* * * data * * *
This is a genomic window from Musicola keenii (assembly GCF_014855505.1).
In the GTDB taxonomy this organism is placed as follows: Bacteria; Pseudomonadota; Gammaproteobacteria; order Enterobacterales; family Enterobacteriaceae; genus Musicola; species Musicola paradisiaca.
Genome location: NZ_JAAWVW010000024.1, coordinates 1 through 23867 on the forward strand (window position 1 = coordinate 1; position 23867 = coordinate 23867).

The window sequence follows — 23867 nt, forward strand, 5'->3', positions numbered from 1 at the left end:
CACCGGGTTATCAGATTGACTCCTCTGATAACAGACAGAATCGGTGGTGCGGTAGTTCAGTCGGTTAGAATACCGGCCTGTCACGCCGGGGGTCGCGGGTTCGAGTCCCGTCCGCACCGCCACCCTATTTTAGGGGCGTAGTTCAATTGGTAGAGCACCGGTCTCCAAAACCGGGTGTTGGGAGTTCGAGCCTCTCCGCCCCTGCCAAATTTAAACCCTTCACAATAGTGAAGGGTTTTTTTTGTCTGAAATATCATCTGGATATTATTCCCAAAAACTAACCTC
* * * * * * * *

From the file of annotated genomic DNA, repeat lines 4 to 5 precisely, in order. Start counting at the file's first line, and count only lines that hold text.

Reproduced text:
The window sequence follows — 23867 nt, forward strand, 5'->3', positions numbered from 1 at the left end:
CACCGGGTTATCAGATTGACTCCTCTGATAACAGACAGAATCGGTGGTGCGGTAGTTCAGTCGGTTAGAATACCGGCCTGTCACGCCGGGGGTCGCGGGTTCGAGTCCCGTCCGCACCGCCACCCTATTTTAGGGGCGTAGTTCAATTGGTAGAGCACCGGTCTCCAAAACCGGGTGTTGGGAGTTCGAGCCTCTCCGCCCCTGCCAAATTTAAACCCTTCACAATAGTGAAGGGTTTTTTTTGTCTGAAATATCATCTGGATATTATTCCCAAAAACTAACCTC